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    Longtime Germantown establishment, Flabby Devine's, better known by the town's people as Flabby's shut its doors a short time back. It's uncertain who will reopen them, or whether or not someone will, but what is certain is that the town has lost a great little neighborhood getaway.


    According to Flabby's website, the building long housed Heinz's, a neighborhood grocery store, until Jim "Flabby" Devine, a bricklayer by trade, opened his family owned restaurant there in 1952.  Long named "Flabby Devine's" after the presumably fat owner, it became Flabby's Schnitzelburg (with the slogan "Divine food" evoking the original owner's surname) with the new management.


    Flabby's was pretty much what you would expect from an urban saloon, with a few distinctions.  It was mostly clean, and the asphalt-tiled floors were buffed to a shiny glow and the tables were scrupulously wiped. The walls were covered by a simple maple paneling and patterned with framed cartoons and newspaper clippings, sports memorabilia, as well as a collection of beer signs, and oddly, but not too out of line for this neighborhood, a row of empty of beer bottles lined up on a shelf high on the wall behind the bar.


    The things that I'll miss about this place if it were to never open its doors again are its Tuesday evening all you can eat fried chicken specials, and the old time feel of the place that you can only get from an establishment such as this place while grabbing a cheap beer.  It's been damn near a year since I've stopped by Flabby's, but I can still hear the clank of the dishes being shuffled around as side orders were being scooped into them before being brought to the tables, the smell of lemon-fresh dishrags that had just swiped across the tables that we sat down at, as well as the faces of the old men that sat cross-legged while drinking cheap bottle beer.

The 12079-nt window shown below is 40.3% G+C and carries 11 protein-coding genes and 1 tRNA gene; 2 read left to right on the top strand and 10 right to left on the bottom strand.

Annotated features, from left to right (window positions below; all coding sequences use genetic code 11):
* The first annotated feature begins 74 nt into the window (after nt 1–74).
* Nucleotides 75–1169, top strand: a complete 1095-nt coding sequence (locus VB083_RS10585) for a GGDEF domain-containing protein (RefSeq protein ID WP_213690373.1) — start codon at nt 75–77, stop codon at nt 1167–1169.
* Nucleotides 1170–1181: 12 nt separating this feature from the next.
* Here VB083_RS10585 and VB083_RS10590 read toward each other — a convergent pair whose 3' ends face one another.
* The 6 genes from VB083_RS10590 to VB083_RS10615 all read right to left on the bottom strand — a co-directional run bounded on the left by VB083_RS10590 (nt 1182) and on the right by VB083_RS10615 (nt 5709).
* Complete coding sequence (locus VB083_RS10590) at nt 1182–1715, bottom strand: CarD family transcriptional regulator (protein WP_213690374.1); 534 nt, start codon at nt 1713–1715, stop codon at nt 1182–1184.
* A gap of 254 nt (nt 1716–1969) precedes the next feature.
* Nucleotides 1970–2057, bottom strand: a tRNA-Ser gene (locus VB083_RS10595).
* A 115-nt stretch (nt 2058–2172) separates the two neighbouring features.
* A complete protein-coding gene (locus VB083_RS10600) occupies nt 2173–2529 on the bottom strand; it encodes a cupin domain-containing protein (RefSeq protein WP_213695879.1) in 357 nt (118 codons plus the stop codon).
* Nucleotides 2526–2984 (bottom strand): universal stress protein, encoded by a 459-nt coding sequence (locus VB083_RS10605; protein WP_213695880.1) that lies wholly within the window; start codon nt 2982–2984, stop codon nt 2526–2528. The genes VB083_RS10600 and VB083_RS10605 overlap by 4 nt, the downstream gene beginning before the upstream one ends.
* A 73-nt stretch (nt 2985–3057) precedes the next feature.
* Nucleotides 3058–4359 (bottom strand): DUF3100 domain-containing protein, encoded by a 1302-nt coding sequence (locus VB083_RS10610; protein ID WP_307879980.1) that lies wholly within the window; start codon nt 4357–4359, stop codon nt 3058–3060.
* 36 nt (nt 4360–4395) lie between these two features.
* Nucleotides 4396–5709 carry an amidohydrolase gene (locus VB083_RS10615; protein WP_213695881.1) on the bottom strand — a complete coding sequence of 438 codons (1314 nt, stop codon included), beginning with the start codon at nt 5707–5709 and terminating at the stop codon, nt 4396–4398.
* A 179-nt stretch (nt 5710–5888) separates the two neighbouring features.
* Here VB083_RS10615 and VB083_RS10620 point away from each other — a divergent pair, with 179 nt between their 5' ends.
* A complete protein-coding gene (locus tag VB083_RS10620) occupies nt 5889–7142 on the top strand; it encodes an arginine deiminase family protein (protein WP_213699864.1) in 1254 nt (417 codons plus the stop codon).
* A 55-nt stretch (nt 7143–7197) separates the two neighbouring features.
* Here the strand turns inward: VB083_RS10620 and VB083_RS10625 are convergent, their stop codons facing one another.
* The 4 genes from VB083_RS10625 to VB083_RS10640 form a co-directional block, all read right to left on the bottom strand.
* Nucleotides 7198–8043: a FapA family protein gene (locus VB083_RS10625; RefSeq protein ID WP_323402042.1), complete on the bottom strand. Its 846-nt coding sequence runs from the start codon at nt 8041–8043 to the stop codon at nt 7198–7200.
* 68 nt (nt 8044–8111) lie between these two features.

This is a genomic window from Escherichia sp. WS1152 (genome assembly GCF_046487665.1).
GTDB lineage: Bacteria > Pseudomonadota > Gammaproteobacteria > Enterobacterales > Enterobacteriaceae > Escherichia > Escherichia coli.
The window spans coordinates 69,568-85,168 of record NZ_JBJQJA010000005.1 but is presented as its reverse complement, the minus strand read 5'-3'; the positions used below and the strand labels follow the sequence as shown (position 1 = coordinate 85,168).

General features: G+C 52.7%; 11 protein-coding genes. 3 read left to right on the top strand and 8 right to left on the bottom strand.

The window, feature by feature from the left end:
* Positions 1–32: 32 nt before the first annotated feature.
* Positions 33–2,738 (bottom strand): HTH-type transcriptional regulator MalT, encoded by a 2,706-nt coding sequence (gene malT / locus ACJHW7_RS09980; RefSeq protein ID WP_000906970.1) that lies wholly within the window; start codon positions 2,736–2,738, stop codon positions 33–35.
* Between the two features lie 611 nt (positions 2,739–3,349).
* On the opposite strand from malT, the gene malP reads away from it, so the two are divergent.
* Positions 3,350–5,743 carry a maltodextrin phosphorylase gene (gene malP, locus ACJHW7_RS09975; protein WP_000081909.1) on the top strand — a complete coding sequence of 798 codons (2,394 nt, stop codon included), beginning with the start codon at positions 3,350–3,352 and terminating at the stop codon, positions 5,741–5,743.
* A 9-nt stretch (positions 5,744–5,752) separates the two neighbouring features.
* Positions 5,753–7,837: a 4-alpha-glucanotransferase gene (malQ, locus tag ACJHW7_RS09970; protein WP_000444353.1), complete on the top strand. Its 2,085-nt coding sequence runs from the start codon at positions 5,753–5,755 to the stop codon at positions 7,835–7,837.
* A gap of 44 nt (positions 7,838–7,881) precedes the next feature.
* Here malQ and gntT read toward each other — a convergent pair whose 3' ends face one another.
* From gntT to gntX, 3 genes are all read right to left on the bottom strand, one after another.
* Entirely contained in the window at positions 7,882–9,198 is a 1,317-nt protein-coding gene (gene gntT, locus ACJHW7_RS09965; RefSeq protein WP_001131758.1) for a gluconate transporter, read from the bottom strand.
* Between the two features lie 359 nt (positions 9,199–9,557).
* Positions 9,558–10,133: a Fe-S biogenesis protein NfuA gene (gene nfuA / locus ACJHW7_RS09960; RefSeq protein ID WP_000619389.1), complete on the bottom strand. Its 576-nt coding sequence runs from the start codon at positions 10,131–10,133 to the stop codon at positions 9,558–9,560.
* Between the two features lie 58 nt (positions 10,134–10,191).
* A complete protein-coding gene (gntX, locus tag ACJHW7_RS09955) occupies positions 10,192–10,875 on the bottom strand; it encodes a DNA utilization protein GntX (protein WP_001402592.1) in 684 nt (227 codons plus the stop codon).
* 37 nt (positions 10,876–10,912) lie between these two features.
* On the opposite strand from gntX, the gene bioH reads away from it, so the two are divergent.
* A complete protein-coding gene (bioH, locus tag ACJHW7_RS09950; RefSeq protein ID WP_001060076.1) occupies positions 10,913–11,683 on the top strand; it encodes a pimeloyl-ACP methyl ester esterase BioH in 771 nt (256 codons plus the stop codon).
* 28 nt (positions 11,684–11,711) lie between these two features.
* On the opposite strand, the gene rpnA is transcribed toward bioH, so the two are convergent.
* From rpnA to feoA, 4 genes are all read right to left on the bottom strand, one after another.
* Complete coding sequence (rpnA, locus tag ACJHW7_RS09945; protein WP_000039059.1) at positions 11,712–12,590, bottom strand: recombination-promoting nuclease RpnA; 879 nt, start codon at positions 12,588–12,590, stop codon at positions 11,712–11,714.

I'm not for certain if Flabby's will reopen as the same bar/restaurant that it used to be, but I would almost guarantee that someone will eventually buy it, and reopen it to the public as something.  I have heard rumors that there are interested potential buyers looking into the property, but nothing has been set in stone.  I guess only time will tell of what's in store for Flabby's future, but one thing seems certain. This book appears to not be finished. 

    Photo courtesy of Damian Gerlach

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    Damian Gerlach's picture

    About Damian Gerlach

    Born and raised locally here in the Germantown neighborhood of Louisville, Kentucky. I have lived and frequented in both the Highlands and Germantown areas for the past ten years while completing my undergraduate work in communication, and graduate work in business communication from Spalding University. After the completion of both of these degrees, the most recent during the summer of 2007, I began working as a sales consultant for a large telecommunications company, as well as for a few local colleges. In 2008 I self-published my first book, "Always Coming Back," and my second late summer 2009, entitled "Bent."

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